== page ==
back to testing


Since starting this blog a couple weeks ago, I’ve received more comments via email than have been posted on the blog. Many more.


It reminds me of when I was a professor and ended every class with “anyone have a question?” Silence almost always followed that query only to have students line up after class with questions. There is something about one on one interactions that just seems pleasing to people. I tried to take the time to remember the questions so I could answer them later for the entire class when I thought those answers would be generally helpful.


Well, this is the blogging business, not the teaching business and I wonder how much of any of it is helpful, however, the question that has come most frequently to my inbox is ‘what made you leave security to come back to testing?’ Perhaps the answer has some claim to general interest.


That answer: ignorance.


In fact, ignorance was what sent me the other direction back in 2000 when my friend and colleague David Ladd (who blogs here) tweaked my interest. Ignorance is core to progress in science, Matt Ridley explained it best: “Most scientists are bored by what they have already discovered, it is ignorance that drives them on.’ When David laid out the wonder of security testing (and in that sense I never really left testing) to me and I was hooked. This is an important problem in a field I know nearly nothing about. Eight years, two patents, two security books, more than a dozen papers, and two startups later I have to admit I became a bit bored.


In some ways security is getting easier. Many of the problems with security are of our own creation. Buffer overflows, for example, never had to happen. They were a result of poor implementation of programming languages. Viruses didn’t either for other reasons. Microsoft and many other companies are changing the game. Better compilers, hardened operating systems, and managed code have made many security problems simply vanish. Virtualization and cloud computing will continue this trend. Ignorance is being replaced with knowledge and nowhere is that more noticeable than in security.


When I heard Visual Studio was looking for an architect for the test business, I found my juices stirring … the siren call of unbounded ignorance.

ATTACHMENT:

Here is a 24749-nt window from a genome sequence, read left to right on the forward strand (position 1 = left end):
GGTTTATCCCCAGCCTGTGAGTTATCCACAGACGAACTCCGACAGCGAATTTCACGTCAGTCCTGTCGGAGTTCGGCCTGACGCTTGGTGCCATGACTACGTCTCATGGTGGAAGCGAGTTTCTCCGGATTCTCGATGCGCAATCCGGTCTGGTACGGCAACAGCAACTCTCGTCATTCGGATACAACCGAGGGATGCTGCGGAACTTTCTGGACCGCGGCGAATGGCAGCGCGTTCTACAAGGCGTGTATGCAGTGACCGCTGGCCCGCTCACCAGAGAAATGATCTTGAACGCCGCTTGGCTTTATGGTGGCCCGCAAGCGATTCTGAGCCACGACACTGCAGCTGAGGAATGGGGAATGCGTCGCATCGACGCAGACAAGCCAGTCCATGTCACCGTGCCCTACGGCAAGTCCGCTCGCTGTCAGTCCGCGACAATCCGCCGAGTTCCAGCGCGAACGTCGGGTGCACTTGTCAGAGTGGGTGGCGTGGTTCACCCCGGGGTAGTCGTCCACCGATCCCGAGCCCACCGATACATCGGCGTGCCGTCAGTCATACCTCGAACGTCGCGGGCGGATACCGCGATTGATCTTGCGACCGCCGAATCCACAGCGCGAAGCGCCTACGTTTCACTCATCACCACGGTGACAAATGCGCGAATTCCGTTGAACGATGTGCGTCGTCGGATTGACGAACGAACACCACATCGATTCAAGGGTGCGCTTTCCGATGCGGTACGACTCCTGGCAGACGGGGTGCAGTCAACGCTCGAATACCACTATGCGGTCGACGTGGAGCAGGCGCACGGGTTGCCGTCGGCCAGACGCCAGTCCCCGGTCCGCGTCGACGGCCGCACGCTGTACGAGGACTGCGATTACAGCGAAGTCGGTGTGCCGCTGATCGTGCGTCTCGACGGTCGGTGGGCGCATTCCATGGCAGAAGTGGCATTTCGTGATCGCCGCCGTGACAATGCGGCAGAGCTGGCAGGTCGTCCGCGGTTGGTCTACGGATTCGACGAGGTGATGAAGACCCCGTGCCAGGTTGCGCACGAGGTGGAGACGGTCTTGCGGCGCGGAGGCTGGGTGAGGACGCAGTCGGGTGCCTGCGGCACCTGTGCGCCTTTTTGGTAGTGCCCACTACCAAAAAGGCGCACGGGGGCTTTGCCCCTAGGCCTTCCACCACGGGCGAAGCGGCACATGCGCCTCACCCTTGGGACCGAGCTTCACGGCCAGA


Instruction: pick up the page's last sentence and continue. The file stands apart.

Working in security made me realize just how hard testing really is. Testing is not a problem created by humans; it’s the nature of the beast. It’s part of the very fabric of the computer and the network in their infinite possibilities. In fact, someone wondered in another private exchange if I found much had changed in my eight years ‘away.’ ‘No’ was my answer ‘and I did not expect to.’ Security has changed so fundamentally in eight short years that had the situation been reversed and it was security I took a sabbatical from, my skills would likely be suspect. Instead I find myself working on much the same testing problems as I had before.


This is not an indictment of any testing researcher, practitioner or testing in general: it is a nod to the complexity of the problem. There is a lot of ignorance to keep all of us busy trying to find the right knowledge with which to replace it. But we cannot let the seeming lack of progress deter us from working on one of the loveliest scientific problems of our time.  

Thanks for asking.


Comments (5)
  1. Philk says:

    One reason you might receive more emails than comments is the fact that comments dont always seem to work…

  2. bevans says:

    Hi James – I heard the talk you gave to the Test Management Forum (TMF, in London)and found your presentation very entertaining.

    One of the many idea’s discussed, the most available of three, was the ability to display a visual representation of the size and complexity of the code making up a system. This could also be expanded to show ‘code churn’ between builds.

    If you could add to this where ‘unit tests’ had been run and their status – testers would have (a) great tool when planning / executig the code output from Visual Studio (b)assistance for development to use the ‘unit test’ functionality of Studio.

    Please keep this ball rolling.

  3. snuchia@statsoft.com says:

    One reason for more email than puplic responses is an unfortunate coincidence: anonymous responses were disabled, and the MSDN blog infrastructure looks like it uses the same identification and authentication as the rest of the Microsoft customer-facing infrastructure but in fact it does not.  I finally broke down and created a new id/password pair so I could post to your blog.  I’m betting a lot of other people didn’t.

  4. Martin Hinshelwood on Hosted Sticky Buddy Vijai Kalyan on Implementing a Custom Test Type – Part 1 …

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